Welsh’s mid-decade work was dominated by a couple of collaborative efforts including Babylon Heights (with Dean Cavanagh, 2006), and One City (with Ian Rankin and Alexander McCall Smith, 2006). Babylon Heights is a bizarre but extremely funny play. Spinning off from The Wizard of Oz, it imagines four munchkins in a Californian Hotel room getting high on drugs and alcohol. One City is a collection of three stories, one of them by Welsh, written for the One City charity, which seeks to combat social exclusion in the city.
The Bedroom Secrets of the Master Chefs (2006) unfolds during the US elections of 2004, and in tandem with the unfolding of Edinburgh-based Health Officer, Danny Skinner’s unhealthy obsession with tv programme ‘The Secrets of Masterchef’. It is an obsession that takes Danny to America in a narrative exploring the conjunctions between food, pornography and celebrity. Described in the Financial Times as ‘Welsh at his best’, The Bedroom Secrets of the Master Chefs was hailed by various critics as a return to form.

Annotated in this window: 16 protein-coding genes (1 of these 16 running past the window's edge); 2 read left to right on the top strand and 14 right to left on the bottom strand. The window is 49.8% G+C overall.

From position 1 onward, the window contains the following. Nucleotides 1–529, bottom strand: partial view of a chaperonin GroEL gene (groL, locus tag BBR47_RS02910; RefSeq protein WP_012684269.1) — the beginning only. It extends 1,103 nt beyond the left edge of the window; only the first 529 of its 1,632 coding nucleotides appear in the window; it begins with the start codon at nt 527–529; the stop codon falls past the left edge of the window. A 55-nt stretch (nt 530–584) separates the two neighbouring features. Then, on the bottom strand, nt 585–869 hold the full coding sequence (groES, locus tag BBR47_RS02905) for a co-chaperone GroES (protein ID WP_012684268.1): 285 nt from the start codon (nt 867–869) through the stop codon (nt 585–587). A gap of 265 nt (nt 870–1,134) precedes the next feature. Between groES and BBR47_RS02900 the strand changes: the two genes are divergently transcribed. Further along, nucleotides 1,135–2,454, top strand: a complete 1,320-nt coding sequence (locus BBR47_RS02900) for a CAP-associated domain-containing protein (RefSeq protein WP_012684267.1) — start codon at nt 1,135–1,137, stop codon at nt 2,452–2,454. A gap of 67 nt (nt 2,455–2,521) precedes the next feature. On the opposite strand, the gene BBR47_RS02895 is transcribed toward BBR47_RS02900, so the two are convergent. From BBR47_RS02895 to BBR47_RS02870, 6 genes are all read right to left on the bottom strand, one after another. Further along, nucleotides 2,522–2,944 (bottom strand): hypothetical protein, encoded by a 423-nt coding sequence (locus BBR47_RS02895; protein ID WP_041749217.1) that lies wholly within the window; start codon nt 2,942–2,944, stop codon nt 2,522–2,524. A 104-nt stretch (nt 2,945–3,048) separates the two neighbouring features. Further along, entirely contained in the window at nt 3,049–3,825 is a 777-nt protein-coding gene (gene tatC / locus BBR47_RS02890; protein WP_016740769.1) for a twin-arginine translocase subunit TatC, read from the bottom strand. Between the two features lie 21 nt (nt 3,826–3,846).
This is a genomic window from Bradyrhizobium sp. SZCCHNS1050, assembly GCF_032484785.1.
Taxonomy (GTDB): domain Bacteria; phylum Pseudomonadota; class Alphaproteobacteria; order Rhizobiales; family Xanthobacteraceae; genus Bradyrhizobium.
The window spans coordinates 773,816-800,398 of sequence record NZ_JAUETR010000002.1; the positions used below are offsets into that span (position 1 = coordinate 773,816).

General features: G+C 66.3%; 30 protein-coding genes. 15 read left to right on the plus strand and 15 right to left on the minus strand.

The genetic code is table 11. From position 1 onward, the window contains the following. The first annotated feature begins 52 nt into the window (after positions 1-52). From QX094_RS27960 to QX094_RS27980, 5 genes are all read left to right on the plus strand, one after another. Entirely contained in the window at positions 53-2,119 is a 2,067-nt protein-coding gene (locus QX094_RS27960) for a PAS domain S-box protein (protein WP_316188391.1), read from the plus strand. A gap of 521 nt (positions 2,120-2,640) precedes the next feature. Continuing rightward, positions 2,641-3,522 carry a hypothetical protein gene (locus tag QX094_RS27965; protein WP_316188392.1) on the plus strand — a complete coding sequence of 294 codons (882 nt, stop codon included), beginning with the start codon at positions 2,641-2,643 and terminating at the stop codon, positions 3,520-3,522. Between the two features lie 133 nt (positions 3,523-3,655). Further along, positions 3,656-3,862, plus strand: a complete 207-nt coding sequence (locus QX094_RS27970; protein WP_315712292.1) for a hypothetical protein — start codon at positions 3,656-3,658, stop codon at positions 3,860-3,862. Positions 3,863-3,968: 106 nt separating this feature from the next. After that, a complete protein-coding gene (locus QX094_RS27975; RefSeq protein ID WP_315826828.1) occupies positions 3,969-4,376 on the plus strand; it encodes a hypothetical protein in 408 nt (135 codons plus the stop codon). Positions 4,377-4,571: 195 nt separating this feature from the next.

In his tenth and most recent novel, Crime (2008), Welsh opts for one of his trademark titles: a single word, a blunt literalism. However, beneath the in your face cover is a surprisingly restrained handling of a risqué (even for Welsh) subject: paedophile rings. Ray Lennox, formerly of Filth, is a policeman who ends up in America on the trail of a serial child abuser. It is a book that is currently dividing the critics, as The New York Times summarised: ‘Crime is an ambitious, compassionate and serious book; many of Welsh’s fans, however, will miss the trash talk, the perverse comedy and, yes, even the spastics.’
Dr James Procter, 2009